DEAR DANA: I have a 9-year old Quarter Horse-Arab Cross. He’s a very “forward-thinker,” especially at the lope where he tends to drop his inside shoulder and fall in. I’ve always tried to correct this by bringing my inside hand over and up and trying to get him to pick up his shoulder — but I am ALWAYS having to do this. How do I get him to hold himself?
Josh Raver, Temecula
That is a very good question, and probably one of the most common issues I see. One important concept that you need to understand is that when a horse is loping, their body needs to be on a slight arc. To be exact, their outside hind foot needs to fall in between the two front feet and ideally you need to see the back corner of the inside eye. This isn’t anything a man has thought up – it’s simply how horses are made. Even loose in a pasture or in the wild, they perform the lope on a slight arc.
For example, on a right lead they are in a bend to the right. So which came first, the chicken of the egg? In other words, do you put the horse on the arc by picking up the shoulder and moving it to the outside of the circle? Or, do you maintain the arc by moving the hip to the inside of the circle and tipping the nose to the inside?
To answer that question correctly you need to identify which body part of your horse is out of position. It may be just his shoulder or hip… or it could be his whole body. It’s important to see big picture of the problem, so that you can address the whole horse and not just the shoulders.
When the shoulder falls to the inside, it throws the hips to the outside. Likewise, if the hips fall to the outside, the horse’s body weight falls to his shoulder, causing the shoulder to drop to the inside. I recommend that first you diagnose your horse to the best of your ability, then work on the whole horse staying on that arc. When the hips are to the inside, the inside hind, lead leg takes the bigger step to help keep the shoulders up and out of the way. When your horse drops his shoulders to the inside, the hind step shortens and he falls out of balance. The hindquarters are the drivetrain of the horse, so most of the horse’s power comes from behind. Even if your problem starts with the shoulder falling in first, once you strengthen and position the hindquarters, your horse’s problems usually resolve themselves.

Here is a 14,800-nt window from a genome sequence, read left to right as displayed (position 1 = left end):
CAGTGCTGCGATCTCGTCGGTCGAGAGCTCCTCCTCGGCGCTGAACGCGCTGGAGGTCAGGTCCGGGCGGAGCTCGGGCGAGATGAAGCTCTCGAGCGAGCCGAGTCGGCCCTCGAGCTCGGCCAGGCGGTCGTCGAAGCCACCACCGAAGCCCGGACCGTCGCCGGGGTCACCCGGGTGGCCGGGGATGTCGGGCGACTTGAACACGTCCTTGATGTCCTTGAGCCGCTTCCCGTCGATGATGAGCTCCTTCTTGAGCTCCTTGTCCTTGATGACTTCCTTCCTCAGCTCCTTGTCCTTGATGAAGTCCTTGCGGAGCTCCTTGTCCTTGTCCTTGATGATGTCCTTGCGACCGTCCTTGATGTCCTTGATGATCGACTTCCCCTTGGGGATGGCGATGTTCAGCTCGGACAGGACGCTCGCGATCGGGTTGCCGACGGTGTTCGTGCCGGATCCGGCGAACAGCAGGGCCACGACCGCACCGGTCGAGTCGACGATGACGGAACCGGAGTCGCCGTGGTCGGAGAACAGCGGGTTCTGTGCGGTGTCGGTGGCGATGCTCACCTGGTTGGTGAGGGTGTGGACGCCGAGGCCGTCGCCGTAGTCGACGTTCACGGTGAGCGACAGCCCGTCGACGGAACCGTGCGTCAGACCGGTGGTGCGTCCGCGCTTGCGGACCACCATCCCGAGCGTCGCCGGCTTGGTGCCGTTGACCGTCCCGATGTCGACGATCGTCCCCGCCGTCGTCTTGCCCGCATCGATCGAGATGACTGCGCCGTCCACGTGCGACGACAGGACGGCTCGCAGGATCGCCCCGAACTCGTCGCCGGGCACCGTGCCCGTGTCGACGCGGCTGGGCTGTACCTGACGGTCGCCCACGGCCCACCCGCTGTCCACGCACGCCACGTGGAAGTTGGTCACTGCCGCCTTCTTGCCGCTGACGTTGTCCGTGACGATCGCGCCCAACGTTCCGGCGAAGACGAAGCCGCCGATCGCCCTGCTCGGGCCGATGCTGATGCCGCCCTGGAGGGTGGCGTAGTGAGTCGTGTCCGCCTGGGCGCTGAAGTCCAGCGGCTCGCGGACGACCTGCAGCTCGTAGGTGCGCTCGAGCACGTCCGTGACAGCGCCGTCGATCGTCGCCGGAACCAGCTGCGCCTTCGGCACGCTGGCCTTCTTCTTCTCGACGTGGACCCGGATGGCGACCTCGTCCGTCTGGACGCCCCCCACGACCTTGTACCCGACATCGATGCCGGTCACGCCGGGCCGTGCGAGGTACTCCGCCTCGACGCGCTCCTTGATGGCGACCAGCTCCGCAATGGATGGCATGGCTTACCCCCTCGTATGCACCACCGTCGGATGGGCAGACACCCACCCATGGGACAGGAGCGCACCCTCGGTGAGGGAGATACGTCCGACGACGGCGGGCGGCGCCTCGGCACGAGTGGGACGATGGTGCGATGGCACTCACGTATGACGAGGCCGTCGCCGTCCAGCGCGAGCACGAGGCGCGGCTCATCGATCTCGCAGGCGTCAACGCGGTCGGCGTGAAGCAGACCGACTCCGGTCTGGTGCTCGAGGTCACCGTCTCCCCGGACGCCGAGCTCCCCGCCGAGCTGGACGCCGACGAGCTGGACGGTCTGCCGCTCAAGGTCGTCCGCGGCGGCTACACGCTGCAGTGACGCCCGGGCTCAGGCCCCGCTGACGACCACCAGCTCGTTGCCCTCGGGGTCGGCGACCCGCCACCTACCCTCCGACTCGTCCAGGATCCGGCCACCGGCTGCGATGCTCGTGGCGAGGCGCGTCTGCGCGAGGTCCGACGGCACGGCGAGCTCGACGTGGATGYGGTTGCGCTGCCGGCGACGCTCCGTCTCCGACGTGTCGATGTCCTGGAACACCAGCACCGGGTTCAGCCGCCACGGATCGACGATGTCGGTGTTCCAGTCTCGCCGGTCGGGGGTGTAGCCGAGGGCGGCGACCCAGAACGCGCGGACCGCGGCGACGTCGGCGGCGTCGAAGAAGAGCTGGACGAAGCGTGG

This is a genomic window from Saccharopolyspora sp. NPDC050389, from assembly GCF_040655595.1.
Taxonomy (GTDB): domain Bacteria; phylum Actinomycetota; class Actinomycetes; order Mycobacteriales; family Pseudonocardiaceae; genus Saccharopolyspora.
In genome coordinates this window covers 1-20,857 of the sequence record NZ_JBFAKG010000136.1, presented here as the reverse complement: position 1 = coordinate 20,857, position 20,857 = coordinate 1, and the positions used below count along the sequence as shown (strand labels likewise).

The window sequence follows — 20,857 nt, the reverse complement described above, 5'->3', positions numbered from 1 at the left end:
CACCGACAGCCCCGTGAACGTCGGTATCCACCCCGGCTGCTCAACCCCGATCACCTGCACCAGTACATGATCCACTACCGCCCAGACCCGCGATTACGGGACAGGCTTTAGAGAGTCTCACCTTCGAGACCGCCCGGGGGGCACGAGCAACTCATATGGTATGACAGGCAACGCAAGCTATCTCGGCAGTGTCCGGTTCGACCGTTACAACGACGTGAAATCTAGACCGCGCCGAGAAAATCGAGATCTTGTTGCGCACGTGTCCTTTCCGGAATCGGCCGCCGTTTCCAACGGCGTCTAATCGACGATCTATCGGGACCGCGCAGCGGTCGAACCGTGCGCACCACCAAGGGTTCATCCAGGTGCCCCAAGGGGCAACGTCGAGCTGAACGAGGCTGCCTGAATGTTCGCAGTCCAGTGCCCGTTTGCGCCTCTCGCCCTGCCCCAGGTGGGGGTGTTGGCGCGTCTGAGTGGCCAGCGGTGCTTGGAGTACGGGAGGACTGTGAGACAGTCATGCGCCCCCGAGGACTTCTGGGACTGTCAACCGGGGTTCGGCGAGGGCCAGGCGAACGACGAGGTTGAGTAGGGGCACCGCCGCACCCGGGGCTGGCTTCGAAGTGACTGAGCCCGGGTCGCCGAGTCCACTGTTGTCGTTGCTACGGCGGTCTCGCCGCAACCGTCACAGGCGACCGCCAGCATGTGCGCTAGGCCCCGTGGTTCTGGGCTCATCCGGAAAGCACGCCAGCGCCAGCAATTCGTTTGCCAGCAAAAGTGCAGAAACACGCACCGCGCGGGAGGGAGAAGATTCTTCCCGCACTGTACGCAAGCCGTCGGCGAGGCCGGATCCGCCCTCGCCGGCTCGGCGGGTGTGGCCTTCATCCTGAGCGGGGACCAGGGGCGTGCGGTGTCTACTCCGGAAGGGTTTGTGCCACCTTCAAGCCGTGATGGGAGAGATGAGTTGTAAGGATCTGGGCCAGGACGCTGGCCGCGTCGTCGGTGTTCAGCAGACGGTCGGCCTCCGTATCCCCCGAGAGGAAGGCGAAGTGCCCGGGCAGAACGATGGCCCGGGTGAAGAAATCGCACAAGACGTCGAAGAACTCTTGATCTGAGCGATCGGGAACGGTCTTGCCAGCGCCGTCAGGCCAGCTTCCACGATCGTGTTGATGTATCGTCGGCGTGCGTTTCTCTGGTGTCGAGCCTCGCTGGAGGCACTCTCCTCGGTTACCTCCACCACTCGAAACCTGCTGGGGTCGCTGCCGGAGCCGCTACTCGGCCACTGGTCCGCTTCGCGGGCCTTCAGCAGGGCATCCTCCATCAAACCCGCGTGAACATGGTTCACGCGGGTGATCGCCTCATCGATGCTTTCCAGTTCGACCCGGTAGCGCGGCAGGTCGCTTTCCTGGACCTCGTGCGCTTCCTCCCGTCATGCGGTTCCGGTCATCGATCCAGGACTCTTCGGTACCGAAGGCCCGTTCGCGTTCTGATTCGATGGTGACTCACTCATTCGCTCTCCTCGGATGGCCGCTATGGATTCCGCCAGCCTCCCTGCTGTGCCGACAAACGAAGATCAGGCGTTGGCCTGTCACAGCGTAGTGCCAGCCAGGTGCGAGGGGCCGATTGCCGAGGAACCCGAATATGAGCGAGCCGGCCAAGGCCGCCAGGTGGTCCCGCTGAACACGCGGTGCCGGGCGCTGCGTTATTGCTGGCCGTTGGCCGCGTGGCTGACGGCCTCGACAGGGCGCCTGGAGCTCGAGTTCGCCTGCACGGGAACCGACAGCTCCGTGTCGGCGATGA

Another key component is that your horse is truly following his nose. When a horse’s body is not following his nose, his energy flow may be leaning and drifting out one way or another. If you are loping a circle to the right, make sure your horses face is pointed in the direction that you want to go. Also keep in mind that when you continually pick up that shoulder, your horse is learning to lean on you and he’s not really carrying himself.
I recommend you vary your routine. Ride squares or rectangles. If your horse drops his shoulder, stop and roll him back the opposite way, or head off on a counter canter. Often I will stop and diagnose which body part leaned or got off track, then I will fix that part.
I also do a lot of exercises isolating certain body parts to gain more control of them. For example, if I’m loping a circle to the right and I feel that he is leaning his hips and rib cage on my left leg, I may stop and push his hip around his front end at the walk or jog off of my left leg. This exercise not only increases responsiveness to my leg, it strengthens and supples my horse through his hindquarters. I work all the main parts of my horse’s body. The more you do this, the more balanced he will become — and the easier his job will be to perform!
Also, as you said, he is a “forward-thinker,” and these exercises will help that problem, too. He has had his own way, and now you are asking him to pay attention to you. If he wants to be forward, just stop him firmly (but don’t scare him), back him, roll back and try again. Make him think and wait on you.
I hope this helps!
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